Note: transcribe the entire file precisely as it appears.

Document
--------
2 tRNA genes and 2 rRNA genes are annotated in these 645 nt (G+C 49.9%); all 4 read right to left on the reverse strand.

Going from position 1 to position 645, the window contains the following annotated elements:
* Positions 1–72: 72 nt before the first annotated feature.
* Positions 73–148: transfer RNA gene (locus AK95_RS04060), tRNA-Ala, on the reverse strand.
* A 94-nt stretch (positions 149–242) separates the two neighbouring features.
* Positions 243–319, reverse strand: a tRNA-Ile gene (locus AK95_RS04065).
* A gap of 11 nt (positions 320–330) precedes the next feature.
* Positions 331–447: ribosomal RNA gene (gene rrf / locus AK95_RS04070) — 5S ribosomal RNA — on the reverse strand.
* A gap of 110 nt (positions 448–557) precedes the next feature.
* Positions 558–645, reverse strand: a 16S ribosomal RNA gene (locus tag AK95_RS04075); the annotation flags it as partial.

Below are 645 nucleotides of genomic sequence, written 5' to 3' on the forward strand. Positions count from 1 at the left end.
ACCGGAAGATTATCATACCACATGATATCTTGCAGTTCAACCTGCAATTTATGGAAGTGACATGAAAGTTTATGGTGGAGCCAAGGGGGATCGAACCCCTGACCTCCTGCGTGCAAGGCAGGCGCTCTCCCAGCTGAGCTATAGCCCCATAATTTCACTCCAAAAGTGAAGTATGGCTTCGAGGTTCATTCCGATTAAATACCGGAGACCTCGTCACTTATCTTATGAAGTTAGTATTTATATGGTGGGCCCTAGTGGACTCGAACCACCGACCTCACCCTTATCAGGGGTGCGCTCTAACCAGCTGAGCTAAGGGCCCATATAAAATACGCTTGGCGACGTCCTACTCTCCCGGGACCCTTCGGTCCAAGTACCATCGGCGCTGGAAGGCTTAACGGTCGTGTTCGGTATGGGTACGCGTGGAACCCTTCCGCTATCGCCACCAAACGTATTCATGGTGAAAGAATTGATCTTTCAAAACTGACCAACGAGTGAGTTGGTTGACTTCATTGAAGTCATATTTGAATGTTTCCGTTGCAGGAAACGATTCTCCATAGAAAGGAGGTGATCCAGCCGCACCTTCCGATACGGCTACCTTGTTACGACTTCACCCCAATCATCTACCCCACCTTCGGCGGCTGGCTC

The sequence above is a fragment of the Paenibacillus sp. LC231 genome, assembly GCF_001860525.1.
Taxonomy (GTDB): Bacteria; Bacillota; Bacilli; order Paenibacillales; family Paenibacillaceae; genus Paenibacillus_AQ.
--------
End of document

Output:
2 tRNA genes and 2 rRNA genes are annotated in these 645 nt (G+C 49.9%); all 4 read right to left on the reverse strand.

Going from position 1 to position 645, the window contains the following annotated elements:
* Positions 1–72: 72 nt before the first annotated feature.
* Positions 73–148: transfer RNA gene (locus AK95_RS04060), tRNA-Ala, on the reverse strand.
* A 94-nt stretch (positions 149–242) separates the two neighbouring features.
* Positions 243–319, reverse strand: a tRNA-Ile gene (locus AK95_RS04065).
* A gap of 11 nt (positions 320–330) precedes the next feature.
* Positions 331–447: ribosomal RNA gene (gene rrf / locus AK95_RS04070) — 5S ribosomal RNA — on the reverse strand.
* A gap of 110 nt (positions 448–557) precedes the next feature.
* Positions 558–645, reverse strand: a 16S ribosomal RNA gene (locus tag AK95_RS04075); the annotation flags it as partial.

Below are 645 nucleotides of genomic sequence, written 5' to 3' on the forward strand. Positions count from 1 at the left end.
ACCGGAAGATTATCATACCACATGATATCTTGCAGTTCAACCTGCAATTTATGGAAGTGACATGAAAGTTTATGGTGGAGCCAAGGGGGATCGAACCCCTGACCTCCTGCGTGCAAGGCAGGCGCTCTCCCAGCTGAGCTATAGCCCCATAATTTCACTCCAAAAGTGAAGTATGGCTTCGAGGTTCATTCCGATTAAATACCGGAGACCTCGTCACTTATCTTATGAAGTTAGTATTTATATGGTGGGCCCTAGTGGACTCGAACCACCGACCTCACCCTTATCAGGGGTGCGCTCTAACCAGCTGAGCTAAGGGCCCATATAAAATACGCTTGGCGACGTCCTACTCTCCCGGGACCCTTCGGTCCAAGTACCATCGGCGCTGGAAGGCTTAACGGTCGTGTTCGGTATGGGTACGCGTGGAACCCTTCCGCTATCGCCACCAAACGTATTCATGGTGAAAGAATTGATCTTTCAAAACTGACCAACGAGTGAGTTGGTTGACTTCATTGAAGTCATATTTGAATGTTTCCGTTGCAGGAAACGATTCTCCATAGAAAGGAGGTGATCCAGCCGCACCTTCCGATACGGCTACCTTGTTACGACTTCACCCCAATCATCTACCCCACCTTCGGCGGCTGGCTC

The sequence above is a fragment of the Paenibacillus sp. LC231 genome, assembly GCF_001860525.1.
Taxonomy (GTDB): Bacteria; Bacillota; Bacilli; order Paenibacillales; family Paenibacillaceae; genus Paenibacillus_AQ.